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Sacramento E.D.M., Inc. v. Hynes Aviation Industries, Inc.

United States District Court, E.D. California

October 2, 2014

SACRAMENTO E.D.M., INC., et al., Plaintiffs,


MORRISON C. ENGLAND, Jr., Chief District Judge.

On October 4, 2012, Plaintiffs Sacramento E.D.M., Inc. ("Sacramento EDM") and Dan Folk ("Folk") (collectively, "Plaintiffs") brought the instant action alleging various tort claims against Defendants Hynes Aviation Industries, Inc. ("HAI"), Hynes Children TF Limited ("HCTF"), and Michael K. Hynes ("Hynes") (collectively, "Defendants") in the Superior Court of California, County of Sacramento. ECF No. 2. On February 14, 2013, Defendants removed the case to federal court pursuant to this Court's diversity jurisdiction. Id . On July 21, 2014, Defendants filed a Motion for Leave to File Counterclaim and to Amend the Court's Pretrial Scheduling Order ("PTSO"). Mot., ECF No. 52. Plaintiffs timely opposed Defendants' Motion. ECF No. 60. For the following reasons, Defendants' Motion is DENIED.[1]


Sacramento EDM is a California corporation engaged in the business of electrical discharge machining and waterjet technology. Folk is Sacramento EDM's president. Defendant Hynes is a professional consultant, among other things, in the fields of aviation safety and business and finance. On October 4, 2012, Plaintiffs filed the instant lawsuit in the Superior Court of California, County of Sacramento, against Hynes, HAI and HCTF, asserting the following causes of action: (1) Breach of Fiduciary Duty; (2) Fraud; (3) Constructive Fraud; (4) Intentional Interference with Prospective Business Advantage; (5) Negligent Interference with Prospective Business Advantage; (6) Tortious Interference with Contract; (7) Unjust Enrichment; (8) Unfair Business Practices in Violation of California Business and Professions Code § 17200; and (9) Declaratory Relief. ECF No. 2-1. On February 14, 2013, Defendants removed the action to this Court pursuant to its diversity jurisdiction. ECF No. 2. Subsequently, Defendants filed a motion to dismiss for improper venue or, in the alternative, to transfer the case to the U.S. District Court for the Western District of Missouri (ECF No. 6), which the Court denied on April 8, 2013. ECF No. 17. Plaintiffs' operative First Amended Complaint ("FAC") alleges eight causes of action arising out of the decade-long business relationship and concomitant transactions between Plaintiffs and Defendants. ECF No. 29.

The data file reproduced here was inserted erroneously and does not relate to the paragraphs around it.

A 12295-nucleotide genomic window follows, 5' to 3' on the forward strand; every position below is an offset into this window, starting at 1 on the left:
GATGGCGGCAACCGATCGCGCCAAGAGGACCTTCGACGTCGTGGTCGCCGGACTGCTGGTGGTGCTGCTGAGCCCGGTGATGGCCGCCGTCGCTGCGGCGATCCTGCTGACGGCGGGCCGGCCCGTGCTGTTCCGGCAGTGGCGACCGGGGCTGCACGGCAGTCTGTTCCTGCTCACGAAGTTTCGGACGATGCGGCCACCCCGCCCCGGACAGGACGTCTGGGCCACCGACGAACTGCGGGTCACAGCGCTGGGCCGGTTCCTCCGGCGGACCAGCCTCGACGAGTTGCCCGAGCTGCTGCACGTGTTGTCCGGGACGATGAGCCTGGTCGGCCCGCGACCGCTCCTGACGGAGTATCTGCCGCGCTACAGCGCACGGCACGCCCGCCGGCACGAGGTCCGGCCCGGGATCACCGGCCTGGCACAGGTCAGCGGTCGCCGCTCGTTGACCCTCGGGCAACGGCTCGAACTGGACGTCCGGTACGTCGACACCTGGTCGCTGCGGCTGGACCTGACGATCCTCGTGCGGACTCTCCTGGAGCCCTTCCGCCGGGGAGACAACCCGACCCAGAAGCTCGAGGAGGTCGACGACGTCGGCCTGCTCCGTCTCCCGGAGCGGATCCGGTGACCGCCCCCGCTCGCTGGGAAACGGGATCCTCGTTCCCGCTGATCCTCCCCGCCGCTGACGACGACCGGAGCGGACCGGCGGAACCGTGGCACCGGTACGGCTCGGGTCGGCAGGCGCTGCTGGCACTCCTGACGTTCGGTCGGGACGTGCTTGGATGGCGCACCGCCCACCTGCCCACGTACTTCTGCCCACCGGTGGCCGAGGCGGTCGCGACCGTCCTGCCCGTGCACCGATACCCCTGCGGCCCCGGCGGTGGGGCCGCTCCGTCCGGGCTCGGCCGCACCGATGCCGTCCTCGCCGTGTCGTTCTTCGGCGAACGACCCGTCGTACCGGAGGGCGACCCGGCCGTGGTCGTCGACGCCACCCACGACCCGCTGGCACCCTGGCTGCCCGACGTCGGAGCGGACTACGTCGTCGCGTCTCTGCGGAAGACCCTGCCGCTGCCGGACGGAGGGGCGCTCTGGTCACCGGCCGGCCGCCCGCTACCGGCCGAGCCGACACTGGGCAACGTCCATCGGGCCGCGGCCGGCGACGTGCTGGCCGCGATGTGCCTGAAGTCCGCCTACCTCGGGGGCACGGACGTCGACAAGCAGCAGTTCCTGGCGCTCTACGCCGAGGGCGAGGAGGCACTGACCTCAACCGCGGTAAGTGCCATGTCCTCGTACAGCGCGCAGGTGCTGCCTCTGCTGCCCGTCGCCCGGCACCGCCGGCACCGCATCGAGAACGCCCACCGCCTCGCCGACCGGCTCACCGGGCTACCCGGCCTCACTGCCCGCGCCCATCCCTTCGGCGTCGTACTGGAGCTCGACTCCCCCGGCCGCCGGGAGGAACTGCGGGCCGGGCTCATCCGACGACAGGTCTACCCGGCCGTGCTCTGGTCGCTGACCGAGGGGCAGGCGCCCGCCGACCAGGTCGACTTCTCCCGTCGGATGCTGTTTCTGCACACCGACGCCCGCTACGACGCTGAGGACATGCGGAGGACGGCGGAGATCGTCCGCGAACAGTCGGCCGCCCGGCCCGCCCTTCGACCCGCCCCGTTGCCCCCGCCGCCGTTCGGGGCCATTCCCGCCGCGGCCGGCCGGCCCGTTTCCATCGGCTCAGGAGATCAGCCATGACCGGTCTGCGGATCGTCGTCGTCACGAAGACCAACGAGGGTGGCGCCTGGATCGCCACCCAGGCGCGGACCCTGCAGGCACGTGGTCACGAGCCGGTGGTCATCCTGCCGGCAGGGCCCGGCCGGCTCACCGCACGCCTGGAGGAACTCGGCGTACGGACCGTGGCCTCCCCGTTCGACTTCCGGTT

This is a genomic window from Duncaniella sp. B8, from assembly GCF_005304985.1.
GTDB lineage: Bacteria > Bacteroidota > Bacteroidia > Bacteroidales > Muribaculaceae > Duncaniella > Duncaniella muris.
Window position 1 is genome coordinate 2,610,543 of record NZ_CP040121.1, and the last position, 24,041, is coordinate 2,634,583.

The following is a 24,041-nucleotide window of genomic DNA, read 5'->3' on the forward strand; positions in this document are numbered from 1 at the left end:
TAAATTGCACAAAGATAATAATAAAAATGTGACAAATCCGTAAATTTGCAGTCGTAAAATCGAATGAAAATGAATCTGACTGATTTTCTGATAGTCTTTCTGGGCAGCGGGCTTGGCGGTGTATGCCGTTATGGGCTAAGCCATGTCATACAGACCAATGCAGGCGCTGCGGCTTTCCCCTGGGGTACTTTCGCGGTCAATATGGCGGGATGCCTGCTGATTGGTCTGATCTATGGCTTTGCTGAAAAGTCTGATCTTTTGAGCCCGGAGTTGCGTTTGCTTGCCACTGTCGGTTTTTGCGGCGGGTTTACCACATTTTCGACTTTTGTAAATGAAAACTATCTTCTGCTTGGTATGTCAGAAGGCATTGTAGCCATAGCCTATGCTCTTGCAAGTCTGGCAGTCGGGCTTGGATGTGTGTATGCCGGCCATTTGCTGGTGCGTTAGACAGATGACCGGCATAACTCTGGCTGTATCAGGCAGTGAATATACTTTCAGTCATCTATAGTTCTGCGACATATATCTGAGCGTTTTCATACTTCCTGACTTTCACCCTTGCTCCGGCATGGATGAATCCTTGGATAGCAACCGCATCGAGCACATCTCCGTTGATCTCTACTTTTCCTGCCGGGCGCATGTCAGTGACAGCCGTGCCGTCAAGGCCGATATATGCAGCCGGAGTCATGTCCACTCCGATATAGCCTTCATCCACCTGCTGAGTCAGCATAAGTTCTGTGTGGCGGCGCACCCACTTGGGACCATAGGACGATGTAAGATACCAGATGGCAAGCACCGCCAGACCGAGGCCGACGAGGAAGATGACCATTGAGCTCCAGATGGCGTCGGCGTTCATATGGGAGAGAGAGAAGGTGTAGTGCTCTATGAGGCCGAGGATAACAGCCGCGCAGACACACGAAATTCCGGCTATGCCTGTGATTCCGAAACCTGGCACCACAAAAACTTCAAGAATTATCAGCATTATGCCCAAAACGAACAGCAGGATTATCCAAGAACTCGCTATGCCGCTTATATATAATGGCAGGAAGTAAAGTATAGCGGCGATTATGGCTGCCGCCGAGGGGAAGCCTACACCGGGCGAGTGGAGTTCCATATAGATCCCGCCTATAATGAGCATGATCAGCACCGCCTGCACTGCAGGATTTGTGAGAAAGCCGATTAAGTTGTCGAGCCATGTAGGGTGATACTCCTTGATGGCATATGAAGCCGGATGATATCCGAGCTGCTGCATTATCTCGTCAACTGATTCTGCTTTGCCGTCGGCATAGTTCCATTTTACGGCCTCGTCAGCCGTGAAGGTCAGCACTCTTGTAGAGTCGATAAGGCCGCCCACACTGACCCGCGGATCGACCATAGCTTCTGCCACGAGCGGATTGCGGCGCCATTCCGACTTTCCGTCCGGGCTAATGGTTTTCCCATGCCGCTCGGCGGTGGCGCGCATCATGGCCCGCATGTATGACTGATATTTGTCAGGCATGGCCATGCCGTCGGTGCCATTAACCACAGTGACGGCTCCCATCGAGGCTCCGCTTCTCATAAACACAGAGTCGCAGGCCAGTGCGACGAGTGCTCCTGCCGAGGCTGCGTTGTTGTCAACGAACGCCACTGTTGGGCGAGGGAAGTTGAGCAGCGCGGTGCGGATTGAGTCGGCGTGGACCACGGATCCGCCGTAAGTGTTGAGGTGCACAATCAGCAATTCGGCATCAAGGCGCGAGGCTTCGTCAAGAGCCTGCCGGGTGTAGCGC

Separately, on December 10, 2012, HAI brought an action in the U.S. District Court for the Western District of Missouri, Case No. 6:12-cv-03521-REL (the "Missouri action" or "Missouri case").[3] In the Missouri action, HAI sought to collect payments from Sacramento EDM and Folk for contractual obligations on two leases. The First Amended Complaint in the Missouri case alleges payments owed by Sacramento EDM and Folk (the Plaintiffs in this action), totaling $428, 082 on unpaid lease obligations, $542, 063 on unpaid loans, and $58, 087 owed for premium payments on Key Man life insurance policies. Mot., ECF No. 53 at 2.[4]

On April 29, 2013, Sacramento EDM and Folk moved to transfer the Missouri case to this District pursuant to 28 U.S.C. § 1404(a). On August 1, 2013, Judge Brian C. Wimes granted Sacramento EDM and Folk's Motion on the basis of the first-filed rule. See Order, ECF No. 30, 6:12-cv-03521-REL. The docket for the Missouri case indicates that the case was transferred to this District on August 14, 2013. ECF No. 31, 2:13-cv-01674-JAM-CKD. That same day, the Court issued Civil New Case Documents (ECF No. 32) and a Clerk's Notice directing counsel for all parties to submit Pro Hac Vice Applications (ECF No. 33). No further activity took place in the Missouri case until the issuance of a Minute Order four months later on December 19, 2014, ordering that the parties file a joint status report on or before January 10, 2014. ECF No. 34. After no party filed a status report, on January 14, 2014, the Court issued a Minute Order directing counsel to file "a statement in writing as to why this matter should/should not be dismissed for lack of prosecution" within fourteen days. ECF No. 35. On February 6, 2014, the Court dismissed the Missouri case for failure to respond to Court orders and for lack of prosecution. ECF No. 36. No party has moved to reopen the Missouri case.